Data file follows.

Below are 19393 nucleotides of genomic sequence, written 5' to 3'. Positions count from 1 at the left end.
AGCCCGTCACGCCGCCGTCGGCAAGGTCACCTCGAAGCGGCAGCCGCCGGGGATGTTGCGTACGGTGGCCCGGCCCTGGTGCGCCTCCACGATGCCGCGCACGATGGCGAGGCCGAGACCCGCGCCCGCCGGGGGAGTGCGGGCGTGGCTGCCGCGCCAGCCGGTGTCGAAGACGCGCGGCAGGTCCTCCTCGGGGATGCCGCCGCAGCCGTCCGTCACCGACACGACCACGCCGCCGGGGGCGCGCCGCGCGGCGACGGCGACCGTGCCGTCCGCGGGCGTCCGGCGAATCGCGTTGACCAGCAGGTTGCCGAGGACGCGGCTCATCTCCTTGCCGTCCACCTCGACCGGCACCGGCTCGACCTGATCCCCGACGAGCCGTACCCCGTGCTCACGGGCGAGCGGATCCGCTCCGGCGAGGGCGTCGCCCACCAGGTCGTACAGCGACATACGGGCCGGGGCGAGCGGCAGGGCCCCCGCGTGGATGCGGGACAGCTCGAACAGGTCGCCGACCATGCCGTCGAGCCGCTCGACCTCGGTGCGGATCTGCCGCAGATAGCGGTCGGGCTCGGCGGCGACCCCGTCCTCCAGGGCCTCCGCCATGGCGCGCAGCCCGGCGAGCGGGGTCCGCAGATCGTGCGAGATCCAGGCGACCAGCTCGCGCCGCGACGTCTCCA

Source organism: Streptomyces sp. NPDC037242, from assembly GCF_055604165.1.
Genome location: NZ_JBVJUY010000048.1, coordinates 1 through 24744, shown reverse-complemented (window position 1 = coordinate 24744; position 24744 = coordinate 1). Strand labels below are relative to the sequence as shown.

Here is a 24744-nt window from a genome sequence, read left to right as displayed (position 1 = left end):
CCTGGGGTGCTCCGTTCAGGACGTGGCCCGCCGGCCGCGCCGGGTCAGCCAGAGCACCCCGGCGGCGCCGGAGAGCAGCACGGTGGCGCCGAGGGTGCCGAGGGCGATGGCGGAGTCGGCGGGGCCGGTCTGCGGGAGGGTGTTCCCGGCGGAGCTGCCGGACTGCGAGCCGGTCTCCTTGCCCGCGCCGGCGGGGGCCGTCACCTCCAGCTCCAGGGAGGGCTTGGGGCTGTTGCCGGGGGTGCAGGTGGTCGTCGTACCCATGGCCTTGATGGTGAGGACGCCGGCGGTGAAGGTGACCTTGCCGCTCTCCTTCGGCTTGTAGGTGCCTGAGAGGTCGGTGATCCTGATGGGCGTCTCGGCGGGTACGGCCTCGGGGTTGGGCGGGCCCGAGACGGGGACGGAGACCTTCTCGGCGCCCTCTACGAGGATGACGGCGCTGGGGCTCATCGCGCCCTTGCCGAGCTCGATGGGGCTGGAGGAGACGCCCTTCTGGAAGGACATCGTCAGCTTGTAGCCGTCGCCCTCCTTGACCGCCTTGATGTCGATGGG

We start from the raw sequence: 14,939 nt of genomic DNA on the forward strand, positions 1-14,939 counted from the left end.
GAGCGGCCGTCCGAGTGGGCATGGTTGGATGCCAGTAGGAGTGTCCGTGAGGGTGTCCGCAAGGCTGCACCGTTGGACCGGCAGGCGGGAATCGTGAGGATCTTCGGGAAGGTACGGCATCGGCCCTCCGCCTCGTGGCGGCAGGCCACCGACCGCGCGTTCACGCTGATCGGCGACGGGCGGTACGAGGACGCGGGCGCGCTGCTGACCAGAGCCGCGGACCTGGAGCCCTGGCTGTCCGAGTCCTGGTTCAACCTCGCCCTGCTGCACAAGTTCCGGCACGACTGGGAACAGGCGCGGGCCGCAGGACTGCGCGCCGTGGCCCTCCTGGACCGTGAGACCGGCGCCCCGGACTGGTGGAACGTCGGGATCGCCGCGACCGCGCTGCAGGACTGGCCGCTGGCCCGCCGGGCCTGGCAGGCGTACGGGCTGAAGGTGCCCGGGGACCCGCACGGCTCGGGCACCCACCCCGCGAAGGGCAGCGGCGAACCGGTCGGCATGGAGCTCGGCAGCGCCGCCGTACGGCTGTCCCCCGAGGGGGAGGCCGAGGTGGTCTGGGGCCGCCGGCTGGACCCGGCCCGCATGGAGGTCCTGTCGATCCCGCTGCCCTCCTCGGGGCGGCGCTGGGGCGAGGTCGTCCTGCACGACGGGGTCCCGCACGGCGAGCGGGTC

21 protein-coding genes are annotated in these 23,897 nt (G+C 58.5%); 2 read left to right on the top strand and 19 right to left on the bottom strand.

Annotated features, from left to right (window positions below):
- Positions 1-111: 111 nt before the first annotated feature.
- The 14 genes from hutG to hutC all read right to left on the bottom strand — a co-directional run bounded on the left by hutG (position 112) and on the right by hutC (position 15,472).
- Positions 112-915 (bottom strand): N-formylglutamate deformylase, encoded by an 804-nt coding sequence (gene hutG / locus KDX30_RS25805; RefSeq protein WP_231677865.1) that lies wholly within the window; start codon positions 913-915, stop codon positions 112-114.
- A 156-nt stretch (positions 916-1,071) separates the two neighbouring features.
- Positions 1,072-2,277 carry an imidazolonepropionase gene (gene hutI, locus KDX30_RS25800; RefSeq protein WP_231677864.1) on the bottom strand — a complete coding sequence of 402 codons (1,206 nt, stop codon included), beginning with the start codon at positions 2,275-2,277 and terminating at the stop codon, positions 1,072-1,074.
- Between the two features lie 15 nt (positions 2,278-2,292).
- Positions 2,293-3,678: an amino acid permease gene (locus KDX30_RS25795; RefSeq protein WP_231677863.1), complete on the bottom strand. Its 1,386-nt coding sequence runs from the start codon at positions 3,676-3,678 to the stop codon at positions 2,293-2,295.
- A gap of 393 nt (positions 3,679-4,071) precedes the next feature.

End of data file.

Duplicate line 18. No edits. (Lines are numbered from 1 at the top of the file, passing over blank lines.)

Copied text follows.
- A gap of 393 nt (positions 3,679-4,071) precedes the next feature.